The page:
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Willem de Kooning

Dutch-American, 1904-1997
Willem de Kooning, Running Woman, circa 1975
Running Woman, circa 1975

he created paintings that asserted the primacy of the picture plane without abandoning representation.

Willem de Kooning received commercial and fine art training in his native Holland before sailing to America in 1926, where he soon made connections in the New York art world. He developed a close friendship with Arshile Gorky, and in 1929 he met John D. Graham, who became an early champion of de Kooning’s work.

 

In 1938 de Kooning met artist Elaine Fried, whom he married in 1943. At this time he painted his first series of Women. He began loosening control of his line and combining figure studies with the flattened, geometric structures of his abstractions. By conflating the two approaches he created paintings that asserted the primacy of the picture plane without abandoning representation.

Willem de Kooning received commercial and fine art training in his native Holland before sailing to America in 1926, where he soon made connections in the New York art world. He developed a close friendship with Arshile Gorky, and in 1929 he met John D. Graham, who became an early champion of de Kooning’s work.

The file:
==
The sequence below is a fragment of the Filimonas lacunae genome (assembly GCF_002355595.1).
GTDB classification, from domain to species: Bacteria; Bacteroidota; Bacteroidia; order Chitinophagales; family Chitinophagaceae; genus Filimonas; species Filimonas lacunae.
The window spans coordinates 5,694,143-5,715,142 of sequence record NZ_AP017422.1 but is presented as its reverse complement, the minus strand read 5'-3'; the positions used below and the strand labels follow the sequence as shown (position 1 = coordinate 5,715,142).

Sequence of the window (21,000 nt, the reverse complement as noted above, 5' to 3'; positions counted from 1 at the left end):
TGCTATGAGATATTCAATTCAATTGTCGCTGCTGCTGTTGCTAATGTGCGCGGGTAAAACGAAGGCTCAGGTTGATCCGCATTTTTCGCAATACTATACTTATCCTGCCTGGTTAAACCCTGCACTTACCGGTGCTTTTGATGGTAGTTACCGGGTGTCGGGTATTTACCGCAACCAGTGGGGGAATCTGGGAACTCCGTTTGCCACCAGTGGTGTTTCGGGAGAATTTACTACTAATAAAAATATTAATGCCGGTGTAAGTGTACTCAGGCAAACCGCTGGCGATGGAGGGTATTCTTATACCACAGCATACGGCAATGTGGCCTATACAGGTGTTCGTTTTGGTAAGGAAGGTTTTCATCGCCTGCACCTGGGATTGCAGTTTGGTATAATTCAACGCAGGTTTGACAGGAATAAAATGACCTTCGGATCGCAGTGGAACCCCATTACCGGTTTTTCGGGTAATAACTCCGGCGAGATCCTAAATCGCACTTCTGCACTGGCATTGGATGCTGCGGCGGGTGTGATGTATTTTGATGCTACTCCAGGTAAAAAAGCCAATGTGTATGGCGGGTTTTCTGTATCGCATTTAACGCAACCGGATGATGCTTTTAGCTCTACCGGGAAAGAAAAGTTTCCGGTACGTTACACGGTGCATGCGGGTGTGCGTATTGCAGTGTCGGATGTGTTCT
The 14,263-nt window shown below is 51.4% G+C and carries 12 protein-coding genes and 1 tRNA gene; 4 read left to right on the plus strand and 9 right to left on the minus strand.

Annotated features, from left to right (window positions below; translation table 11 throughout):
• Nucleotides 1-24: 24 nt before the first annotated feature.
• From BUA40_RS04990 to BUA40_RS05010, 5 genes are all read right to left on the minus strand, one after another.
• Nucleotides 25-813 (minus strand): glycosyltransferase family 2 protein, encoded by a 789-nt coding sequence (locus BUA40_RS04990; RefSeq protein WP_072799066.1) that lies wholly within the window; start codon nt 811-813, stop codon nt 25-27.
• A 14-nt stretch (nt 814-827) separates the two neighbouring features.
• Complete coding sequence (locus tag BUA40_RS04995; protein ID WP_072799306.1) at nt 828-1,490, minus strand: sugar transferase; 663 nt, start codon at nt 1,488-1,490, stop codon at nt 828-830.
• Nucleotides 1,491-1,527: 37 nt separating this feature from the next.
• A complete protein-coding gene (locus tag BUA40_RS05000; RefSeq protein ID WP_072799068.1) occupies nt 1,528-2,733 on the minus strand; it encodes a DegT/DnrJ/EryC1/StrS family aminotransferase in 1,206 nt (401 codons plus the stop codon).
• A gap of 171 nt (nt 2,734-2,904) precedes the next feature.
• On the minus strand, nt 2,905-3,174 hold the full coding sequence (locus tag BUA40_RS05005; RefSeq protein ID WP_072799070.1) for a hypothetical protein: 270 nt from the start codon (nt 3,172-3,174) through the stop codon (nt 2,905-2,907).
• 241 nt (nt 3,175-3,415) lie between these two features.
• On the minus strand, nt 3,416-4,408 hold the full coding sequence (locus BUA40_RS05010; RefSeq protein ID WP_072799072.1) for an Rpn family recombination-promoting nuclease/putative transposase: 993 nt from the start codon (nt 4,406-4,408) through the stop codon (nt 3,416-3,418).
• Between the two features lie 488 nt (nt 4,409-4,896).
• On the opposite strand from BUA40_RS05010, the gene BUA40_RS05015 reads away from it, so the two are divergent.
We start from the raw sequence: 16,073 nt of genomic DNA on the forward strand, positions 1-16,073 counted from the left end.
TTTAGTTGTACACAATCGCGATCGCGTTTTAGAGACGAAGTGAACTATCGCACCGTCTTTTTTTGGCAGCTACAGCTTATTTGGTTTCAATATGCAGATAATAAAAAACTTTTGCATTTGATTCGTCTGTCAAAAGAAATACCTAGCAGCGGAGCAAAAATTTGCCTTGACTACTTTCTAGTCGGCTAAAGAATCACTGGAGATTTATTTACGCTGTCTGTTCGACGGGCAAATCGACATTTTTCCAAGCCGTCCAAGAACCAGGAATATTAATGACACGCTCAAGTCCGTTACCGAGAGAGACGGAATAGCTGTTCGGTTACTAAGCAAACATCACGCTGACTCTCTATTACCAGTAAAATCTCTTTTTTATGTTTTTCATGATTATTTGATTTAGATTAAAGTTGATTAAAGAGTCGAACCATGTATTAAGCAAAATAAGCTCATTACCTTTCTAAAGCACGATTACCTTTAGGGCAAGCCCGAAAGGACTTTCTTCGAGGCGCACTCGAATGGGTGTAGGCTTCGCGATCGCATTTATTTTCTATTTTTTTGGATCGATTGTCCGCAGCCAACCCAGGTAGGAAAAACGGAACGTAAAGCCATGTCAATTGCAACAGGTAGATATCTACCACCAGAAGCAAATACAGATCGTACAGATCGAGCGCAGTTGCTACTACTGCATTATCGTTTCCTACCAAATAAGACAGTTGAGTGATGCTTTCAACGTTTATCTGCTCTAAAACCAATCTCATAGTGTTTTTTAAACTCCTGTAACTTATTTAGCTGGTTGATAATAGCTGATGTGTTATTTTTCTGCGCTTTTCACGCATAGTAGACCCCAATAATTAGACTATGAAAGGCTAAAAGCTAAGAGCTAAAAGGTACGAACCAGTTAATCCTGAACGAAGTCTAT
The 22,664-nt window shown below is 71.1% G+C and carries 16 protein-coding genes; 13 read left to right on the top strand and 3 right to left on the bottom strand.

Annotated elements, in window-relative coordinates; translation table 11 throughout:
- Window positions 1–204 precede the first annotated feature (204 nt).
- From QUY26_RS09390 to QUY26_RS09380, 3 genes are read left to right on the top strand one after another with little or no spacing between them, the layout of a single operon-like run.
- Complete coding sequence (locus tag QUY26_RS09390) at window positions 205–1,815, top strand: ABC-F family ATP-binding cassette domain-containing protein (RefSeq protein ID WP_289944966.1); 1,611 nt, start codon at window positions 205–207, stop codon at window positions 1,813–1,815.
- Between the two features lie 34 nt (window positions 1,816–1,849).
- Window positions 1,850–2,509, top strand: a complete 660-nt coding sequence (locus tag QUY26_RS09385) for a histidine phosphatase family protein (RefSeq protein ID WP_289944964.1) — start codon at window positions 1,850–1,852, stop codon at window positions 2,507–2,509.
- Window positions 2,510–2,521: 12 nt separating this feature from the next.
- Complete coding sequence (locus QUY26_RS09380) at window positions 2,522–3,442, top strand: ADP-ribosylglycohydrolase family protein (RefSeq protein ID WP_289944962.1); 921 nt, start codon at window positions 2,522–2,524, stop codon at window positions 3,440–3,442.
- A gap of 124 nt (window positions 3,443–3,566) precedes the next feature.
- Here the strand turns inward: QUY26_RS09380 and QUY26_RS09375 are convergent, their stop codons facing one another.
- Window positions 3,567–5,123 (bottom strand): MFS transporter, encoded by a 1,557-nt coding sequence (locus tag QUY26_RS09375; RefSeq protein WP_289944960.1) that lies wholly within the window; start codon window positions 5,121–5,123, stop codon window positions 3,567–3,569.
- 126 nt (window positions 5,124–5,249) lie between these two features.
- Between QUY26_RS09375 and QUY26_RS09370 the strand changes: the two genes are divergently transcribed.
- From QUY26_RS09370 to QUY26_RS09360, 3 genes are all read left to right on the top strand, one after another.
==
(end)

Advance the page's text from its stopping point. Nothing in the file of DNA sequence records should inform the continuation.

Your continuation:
In 1938 de Kooning met artist Elaine Fried, whom he married in 1943. At this time he painted his first series of Women. He began loosening control of his line and combining figure studies with the flattened, geometric structures of his abstractions. By conflating the two approaches he created paintings that asserted the primacy of the picture plane without abandoning representation.

 

De Kooning’s first one-man show in New York at the Egan Gallery in 1948 marked a career turning point. He showed a series of black-and-white abstractions that played with figure-ground relationships. Clement Greenberg’s review in The Nation touted de Kooning as one of America’s most important painters.

 

In the early 1950s, de Kooning returned to the figure and spent 18 months painting, scraping, and repainting Woman I (Museum of Modern Art, New York). Over the next several years, he produced a series of iconic women characterized by wide eyes, bared teeth, and large breasts. When the paintings were exhibited at the Sidney Janis Galley in 1953, they created a cultural stir that rippled far beyond the New York art world: Woman I became one of the most reproduced artworks of the decade.

 

The expressive violence of the 1950s slowly gave way to sleek curves and a lyrical abstract style. De Kooning continued to paint until 1990, when he was incapacitated by Alzheimer’s disease. He died in 1997.

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